Dahdi_test timing _way_ off on vmware esxi 5.5, severe audio chop

Running FreePBX distro, 6.12.65 as a virtual machine.

I’m having a heck of a time with the audio on this machine. Around the beginning of the year or so (can’t pin it down due to lack of activity around the holidays), we started getting some serious ‘chop’ in our audio, especially in conferences (though it is present in every call, it’s almost impossible to use a conference room due to the amount of audio chop).

I investigated our UDP traffic, and had our network guys do extensive testing on the network and internet connection to make sure we weren’t just dropping packets due to a bad piece of network hardware. Finally did a dahdi_test, and found this:

Opened pseudo dahdi interface, measuring accuracy...
99.997% 99.913% 99.809% 99.997% 99.945% 99.750% 99.809% 99.907%
99.901% 99.939% 99.927% 99.907% 99.900% 99.858% 97.374% 99.947%
99.995% 99.903% 99.656% 99.546% 99.995% 99.998% ^C
--- Results after 22 passes ---
Best: 99.998% -- Worst: 97.374% -- Average: 99.771525%
Cummulative Accuracy (not per pass): 99.867

Pretty bad. I installed a brand new VM with similar settings and a fresh copy of freepbx, latest version. Same thing. I put it on a different host within our organization, same thing. If I go to another, similar host at a different company, they have a perfect dahdi_test.

So it’s probably something in our VM configuration, I concluded. Me and our ESX guy tried increasing the priority given to the VM by setting the 'Latency Sensitivity" to “High” and reserving 2 full cores and 3gb memory, dedicated them to the PBX. It made absolutely no difference; in fact, I got worse results occasionally.

So we decided to get a Sangoma USB VoiceTime device; plugged it in and attached to the VM. I had to download and compile an older version of Dahdi (2.5 or so) in order to get the voicetime drivers to compile and install/work. I had to contact support to make sure the device was installed and working. They verified that it was.

Installing the VoiceTime device helped a little bit, but the same symptoms are still there and I have no idea what to try next. Help!

Oh, also, I lied; the dahdi_test results above were done about 10 minutes ago with the voicetime device attached. Unattached, it’s pretty similar, but actually worse.

I could really use some suggestions. Conducting some tests today to see if how the VM behaves on different hosts; perhaps we can narrow something down.

We loaded the PBX on a new ESXi host; it is, in fact, the only VM running on that hardware. I’ve added similar high sensitivity options for this VM. I get better results, but still get things outside of range (less than 99.98%); some as low as 99.7%. I’ve gotten as low as 93% on my other VM, though (which sounds like garbage).

I installed a brand new, fresh PBX from distro on our problem host environment; right out of the box with nothing customized or running, we got audio chop.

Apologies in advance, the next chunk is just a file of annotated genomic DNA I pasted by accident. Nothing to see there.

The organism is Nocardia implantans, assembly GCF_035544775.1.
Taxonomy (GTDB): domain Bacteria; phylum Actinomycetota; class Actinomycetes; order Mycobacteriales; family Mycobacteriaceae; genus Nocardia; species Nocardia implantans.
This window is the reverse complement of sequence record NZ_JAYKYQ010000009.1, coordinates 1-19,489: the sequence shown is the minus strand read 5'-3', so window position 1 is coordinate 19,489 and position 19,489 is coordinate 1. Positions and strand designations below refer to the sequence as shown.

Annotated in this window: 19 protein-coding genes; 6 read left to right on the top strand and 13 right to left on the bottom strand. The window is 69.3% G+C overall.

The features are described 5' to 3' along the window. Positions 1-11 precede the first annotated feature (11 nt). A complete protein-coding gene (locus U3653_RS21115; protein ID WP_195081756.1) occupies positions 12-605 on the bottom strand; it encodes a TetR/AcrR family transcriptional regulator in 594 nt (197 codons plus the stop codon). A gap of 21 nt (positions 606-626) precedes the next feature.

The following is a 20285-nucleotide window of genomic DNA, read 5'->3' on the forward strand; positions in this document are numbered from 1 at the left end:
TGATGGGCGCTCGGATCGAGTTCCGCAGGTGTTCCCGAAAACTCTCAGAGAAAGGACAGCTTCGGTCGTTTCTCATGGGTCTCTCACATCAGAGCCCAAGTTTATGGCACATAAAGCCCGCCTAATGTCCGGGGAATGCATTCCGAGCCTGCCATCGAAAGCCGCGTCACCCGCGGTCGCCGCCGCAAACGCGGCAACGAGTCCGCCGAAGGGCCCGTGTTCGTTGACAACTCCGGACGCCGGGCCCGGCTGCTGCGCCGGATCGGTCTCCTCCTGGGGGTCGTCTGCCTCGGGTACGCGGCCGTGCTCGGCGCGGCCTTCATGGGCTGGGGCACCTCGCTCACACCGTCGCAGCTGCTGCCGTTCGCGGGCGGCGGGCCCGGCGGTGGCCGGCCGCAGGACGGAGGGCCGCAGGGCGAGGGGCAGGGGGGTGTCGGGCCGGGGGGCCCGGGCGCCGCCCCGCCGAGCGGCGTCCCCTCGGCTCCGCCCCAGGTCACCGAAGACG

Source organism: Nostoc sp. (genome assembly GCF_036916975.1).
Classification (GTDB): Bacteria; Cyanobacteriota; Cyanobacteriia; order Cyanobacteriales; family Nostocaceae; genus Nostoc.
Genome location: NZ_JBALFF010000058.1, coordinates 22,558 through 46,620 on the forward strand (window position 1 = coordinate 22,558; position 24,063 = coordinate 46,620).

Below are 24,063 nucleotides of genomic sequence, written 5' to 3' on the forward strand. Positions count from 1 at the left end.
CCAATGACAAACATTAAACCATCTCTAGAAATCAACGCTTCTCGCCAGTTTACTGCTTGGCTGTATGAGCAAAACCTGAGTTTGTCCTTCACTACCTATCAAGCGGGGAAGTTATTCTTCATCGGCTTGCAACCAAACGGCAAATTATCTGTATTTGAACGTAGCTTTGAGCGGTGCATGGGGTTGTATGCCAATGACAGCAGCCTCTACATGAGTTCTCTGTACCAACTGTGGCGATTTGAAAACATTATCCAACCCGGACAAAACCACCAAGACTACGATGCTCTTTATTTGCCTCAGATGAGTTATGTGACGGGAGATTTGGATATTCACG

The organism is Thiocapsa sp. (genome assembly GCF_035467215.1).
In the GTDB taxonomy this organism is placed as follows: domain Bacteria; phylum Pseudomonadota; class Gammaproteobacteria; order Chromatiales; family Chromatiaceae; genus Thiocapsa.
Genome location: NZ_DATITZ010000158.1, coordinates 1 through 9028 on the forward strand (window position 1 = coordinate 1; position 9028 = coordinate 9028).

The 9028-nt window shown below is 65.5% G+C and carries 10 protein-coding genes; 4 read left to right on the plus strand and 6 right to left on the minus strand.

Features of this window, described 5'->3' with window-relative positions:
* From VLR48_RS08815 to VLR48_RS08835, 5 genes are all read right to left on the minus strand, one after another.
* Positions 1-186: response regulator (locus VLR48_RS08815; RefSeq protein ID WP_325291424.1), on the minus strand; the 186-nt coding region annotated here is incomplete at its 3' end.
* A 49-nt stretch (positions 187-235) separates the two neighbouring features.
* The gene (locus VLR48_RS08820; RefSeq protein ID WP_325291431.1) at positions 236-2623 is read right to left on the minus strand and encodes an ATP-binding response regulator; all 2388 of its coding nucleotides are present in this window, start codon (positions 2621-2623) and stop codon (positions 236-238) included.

Now is when I get really confused, because I did some tests in another environment, on another FreePBX distro VM, and the dahdi_test results were very similar (low of 99.6, cumulative avg of around 99.98). However, there is no chop in their audio whatsoever.

Did I mention this occurs on fully local connections? Two phones, 20 ft away from the pbx, making an internal call without our provider (sipstation) in the mix, and there will be audio chop. Not as much as a conference call, but chop none-the-less.

I’m really at the point where I’m about to give up and put the PBX on hardware. This has been going on for a month, and my customer is very unhappy. Even if I do so, I want to figure this out! Other people run their FreePBX on a VM (including me) with no issue. Some of those other people are my clients; I really don’t want to start issuing hardware PBXs if this happens to my clients.

Are there any other causes for this kind of choppiness, outside of network packet loss? Is there anything I haven’t tried to optimize this dahdi timing?

It’s not the dahdi_dummy, that is really not needed anymore if you use app_confbridge and not app_meetme for conferences, the former uses kernel based timing, but . . .

It is almost certainly an admixture of your OS, hardware and your choice of virtualization technology, as the cpu/network passed through to the VM and the transparency of that VM to/from the real world is your problem.

I would try using KVM (qemu) on a linux machine with VT-X/AMD-V enabled CPU and decent hardware, ensure the virtualization technology is enabled in the bios.

You could quickly test the whole shebang with:-


OS/GUI/KVM all setup for you (4 FreePBI and a Windoze of choice easily on a NUC i5, save a client, spend 500 bucks :wink: )

I have just recently run into this same issue for the first time after many years of deploying freepbx on vmware ESXi Dell Servers. ESXi 5.5U2 on a Dell poweredge T410 and a T430. If I vmotion the PBX to T410 server, it works fine for the most part. Put it on the T430 and I have audio issues. So, I tried a different NIC thinking this is a broadcom / esxi driver issue, so switching to Intel NICs in the T430 made no difference - same issues. So, I am stuck running the VM on an old server for now. Faxing still doesn’t work AT ALL through freepbx on that server, T.38 or ulaw, so this is still not ideal. I am not sure sure what else to do, but the calls get recorded with bad audio also, so it isn’t a LAN or WAN issue with the SIP provider. It is a PBX / Server issue . I have not tried upgrading to ESXi 5.5U3 or 6.x yet because I am not convinced this will fix it either. … And Dicko - changing hypervisors is not an option in an environment where there is already an investment in Vmware and Veeam, also, I already know vmware esxi is more than capable of successfully and flawlessly handling freepbx, it just seems certain environments or hardware combos give us grief.